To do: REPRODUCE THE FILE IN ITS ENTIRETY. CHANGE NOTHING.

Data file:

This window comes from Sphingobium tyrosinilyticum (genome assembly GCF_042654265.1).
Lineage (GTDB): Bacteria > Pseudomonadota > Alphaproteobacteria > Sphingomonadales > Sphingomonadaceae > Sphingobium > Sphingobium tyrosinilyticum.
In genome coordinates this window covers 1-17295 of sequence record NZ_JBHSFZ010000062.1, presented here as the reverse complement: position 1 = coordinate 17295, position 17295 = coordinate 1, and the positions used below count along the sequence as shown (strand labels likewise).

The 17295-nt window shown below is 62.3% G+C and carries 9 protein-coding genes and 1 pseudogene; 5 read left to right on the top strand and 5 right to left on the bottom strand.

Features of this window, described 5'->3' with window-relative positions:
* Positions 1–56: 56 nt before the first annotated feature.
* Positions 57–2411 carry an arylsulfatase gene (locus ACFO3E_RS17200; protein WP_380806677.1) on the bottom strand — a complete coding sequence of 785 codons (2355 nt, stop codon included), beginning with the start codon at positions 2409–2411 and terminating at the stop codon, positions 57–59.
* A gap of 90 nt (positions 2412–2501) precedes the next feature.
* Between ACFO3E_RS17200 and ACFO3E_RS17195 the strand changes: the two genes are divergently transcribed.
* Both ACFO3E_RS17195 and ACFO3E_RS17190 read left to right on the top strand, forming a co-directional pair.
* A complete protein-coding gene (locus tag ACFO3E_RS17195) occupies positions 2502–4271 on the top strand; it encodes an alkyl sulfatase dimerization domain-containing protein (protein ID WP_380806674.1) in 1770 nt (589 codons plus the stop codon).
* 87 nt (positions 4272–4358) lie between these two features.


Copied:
This window comes from Sphingobium tyrosinilyticum (genome assembly GCF_042654265.1).
Lineage (GTDB): Bacteria > Pseudomonadota > Alphaproteobacteria > Sphingomonadales > Sphingomonadaceae > Sphingobium > Sphingobium tyrosinilyticum.
In genome coordinates this window covers 1-17295 of sequence record NZ_JBHSFZ010000062.1, presented here as the reverse complement: position 1 = coordinate 17295, position 17295 = coordinate 1, and the positions used below count along the sequence as shown (strand labels likewise).

The 17295-nt window shown below is 62.3% G+C and carries 9 protein-coding genes and 1 pseudogene; 5 read left to right on the top strand and 5 right to left on the bottom strand.

Features of this window, described 5'->3' with window-relative positions:
* Positions 1–56: 56 nt before the first annotated feature.
* Positions 57–2411 carry an arylsulfatase gene (locus ACFO3E_RS17200; protein WP_380806677.1) on the bottom strand — a complete coding sequence of 785 codons (2355 nt, stop codon included), beginning with the start codon at positions 2409–2411 and terminating at the stop codon, positions 57–59.
* A gap of 90 nt (positions 2412–2501) precedes the next feature.
* Between ACFO3E_RS17200 and ACFO3E_RS17195 the strand changes: the two genes are divergently transcribed.
* Both ACFO3E_RS17195 and ACFO3E_RS17190 read left to right on the top strand, forming a co-directional pair.
* A complete protein-coding gene (locus tag ACFO3E_RS17195) occupies positions 2502–4271 on the top strand; it encodes an alkyl sulfatase dimerization domain-containing protein (protein ID WP_380806674.1) in 1770 nt (589 codons plus the stop codon).
* 87 nt (positions 4272–4358) lie between these two features.